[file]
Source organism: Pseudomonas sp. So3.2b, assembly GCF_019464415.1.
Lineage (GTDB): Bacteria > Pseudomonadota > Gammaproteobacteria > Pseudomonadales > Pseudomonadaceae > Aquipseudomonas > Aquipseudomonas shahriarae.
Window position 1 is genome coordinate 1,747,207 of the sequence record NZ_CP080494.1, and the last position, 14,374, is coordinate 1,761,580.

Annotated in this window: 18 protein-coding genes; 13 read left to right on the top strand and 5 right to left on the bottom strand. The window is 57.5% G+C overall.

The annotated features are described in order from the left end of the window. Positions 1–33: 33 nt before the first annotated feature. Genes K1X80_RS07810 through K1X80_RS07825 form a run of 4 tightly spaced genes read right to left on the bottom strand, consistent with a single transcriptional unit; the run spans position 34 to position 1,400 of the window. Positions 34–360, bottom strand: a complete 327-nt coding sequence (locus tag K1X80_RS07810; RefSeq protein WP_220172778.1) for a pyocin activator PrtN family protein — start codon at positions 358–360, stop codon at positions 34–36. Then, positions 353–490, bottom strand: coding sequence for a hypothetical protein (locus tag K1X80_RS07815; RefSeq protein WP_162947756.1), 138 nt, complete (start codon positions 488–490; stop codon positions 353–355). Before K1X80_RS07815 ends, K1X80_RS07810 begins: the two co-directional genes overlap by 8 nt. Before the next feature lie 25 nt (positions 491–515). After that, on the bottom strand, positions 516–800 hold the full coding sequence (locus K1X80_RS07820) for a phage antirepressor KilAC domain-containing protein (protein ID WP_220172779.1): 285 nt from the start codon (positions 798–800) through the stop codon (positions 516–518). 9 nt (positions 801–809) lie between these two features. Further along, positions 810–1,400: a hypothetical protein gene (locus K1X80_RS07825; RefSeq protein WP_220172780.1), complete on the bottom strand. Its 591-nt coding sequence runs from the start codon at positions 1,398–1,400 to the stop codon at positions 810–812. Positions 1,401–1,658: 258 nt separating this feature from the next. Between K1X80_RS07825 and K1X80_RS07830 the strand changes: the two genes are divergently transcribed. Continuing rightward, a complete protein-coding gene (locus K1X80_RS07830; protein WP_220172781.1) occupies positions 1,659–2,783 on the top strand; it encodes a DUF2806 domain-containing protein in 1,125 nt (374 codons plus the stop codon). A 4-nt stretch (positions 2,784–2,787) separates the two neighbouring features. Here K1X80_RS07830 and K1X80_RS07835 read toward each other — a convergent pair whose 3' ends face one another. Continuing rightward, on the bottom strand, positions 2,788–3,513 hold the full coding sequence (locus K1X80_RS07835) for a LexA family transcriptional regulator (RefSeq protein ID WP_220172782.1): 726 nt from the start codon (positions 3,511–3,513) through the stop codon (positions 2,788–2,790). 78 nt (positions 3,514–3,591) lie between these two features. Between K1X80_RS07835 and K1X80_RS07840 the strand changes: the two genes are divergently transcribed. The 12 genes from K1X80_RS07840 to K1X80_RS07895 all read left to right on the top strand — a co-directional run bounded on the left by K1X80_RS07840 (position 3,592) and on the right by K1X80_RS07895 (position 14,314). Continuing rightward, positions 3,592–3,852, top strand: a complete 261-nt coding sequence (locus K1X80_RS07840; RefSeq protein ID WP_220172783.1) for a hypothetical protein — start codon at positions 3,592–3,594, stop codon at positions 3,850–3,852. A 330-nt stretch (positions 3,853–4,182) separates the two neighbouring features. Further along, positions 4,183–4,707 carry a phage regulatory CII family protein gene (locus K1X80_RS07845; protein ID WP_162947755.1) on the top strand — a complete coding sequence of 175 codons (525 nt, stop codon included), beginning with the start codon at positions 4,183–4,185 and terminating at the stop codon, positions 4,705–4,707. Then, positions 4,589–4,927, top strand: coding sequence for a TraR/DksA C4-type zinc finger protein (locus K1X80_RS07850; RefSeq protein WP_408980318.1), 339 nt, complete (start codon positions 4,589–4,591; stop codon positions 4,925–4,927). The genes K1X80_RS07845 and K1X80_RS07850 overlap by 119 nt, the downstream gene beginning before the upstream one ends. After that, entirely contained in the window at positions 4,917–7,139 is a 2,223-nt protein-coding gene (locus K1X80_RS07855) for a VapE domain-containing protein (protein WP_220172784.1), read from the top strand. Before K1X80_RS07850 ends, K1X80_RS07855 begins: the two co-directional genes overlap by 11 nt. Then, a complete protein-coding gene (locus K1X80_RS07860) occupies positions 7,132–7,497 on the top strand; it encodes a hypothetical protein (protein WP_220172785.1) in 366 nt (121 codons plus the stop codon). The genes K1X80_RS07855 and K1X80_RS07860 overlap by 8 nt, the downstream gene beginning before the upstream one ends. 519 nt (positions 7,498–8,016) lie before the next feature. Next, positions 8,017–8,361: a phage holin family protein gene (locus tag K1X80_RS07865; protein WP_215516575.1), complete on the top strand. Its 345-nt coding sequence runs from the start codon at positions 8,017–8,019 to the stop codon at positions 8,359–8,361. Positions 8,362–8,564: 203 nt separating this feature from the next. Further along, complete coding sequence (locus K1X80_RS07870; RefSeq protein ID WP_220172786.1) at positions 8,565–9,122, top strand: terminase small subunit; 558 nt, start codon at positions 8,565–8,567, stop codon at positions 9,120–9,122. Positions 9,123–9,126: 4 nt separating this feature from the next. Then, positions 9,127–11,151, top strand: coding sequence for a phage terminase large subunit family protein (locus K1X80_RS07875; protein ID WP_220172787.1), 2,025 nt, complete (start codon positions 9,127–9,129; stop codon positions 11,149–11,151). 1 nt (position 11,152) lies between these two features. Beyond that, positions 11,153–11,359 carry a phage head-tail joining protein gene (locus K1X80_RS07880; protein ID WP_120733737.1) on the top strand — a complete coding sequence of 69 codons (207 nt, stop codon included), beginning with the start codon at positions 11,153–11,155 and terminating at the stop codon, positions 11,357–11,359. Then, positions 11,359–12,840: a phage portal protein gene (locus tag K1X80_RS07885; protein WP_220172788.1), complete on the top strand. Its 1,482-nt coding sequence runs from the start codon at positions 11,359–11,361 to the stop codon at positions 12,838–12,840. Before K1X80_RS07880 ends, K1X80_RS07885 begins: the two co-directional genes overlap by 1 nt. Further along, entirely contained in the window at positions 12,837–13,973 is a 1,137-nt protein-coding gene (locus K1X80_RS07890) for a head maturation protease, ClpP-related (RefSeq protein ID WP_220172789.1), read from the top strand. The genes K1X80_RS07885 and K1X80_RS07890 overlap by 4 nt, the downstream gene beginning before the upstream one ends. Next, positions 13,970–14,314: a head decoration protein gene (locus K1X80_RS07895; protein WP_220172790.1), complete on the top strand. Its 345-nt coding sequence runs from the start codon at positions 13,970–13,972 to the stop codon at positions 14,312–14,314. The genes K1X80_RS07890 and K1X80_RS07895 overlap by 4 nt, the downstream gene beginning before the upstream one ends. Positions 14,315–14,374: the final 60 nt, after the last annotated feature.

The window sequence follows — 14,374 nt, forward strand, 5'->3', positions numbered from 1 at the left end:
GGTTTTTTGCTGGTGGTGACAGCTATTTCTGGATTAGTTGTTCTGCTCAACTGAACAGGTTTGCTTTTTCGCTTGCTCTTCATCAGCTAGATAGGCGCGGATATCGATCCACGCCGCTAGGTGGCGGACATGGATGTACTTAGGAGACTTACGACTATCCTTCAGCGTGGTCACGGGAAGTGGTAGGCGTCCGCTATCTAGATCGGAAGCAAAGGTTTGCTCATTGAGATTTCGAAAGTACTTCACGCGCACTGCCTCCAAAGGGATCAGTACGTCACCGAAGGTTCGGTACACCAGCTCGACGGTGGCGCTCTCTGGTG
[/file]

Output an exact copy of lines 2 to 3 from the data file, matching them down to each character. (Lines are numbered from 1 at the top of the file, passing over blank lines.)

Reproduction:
Lineage (GTDB): Bacteria > Pseudomonadota > Gammaproteobacteria > Pseudomonadales > Pseudomonadaceae > Aquipseudomonas > Aquipseudomonas shahriarae.
Window position 1 is genome coordinate 1,747,207 of the sequence record NZ_CP080494.1, and the last position, 14,374, is coordinate 1,761,580.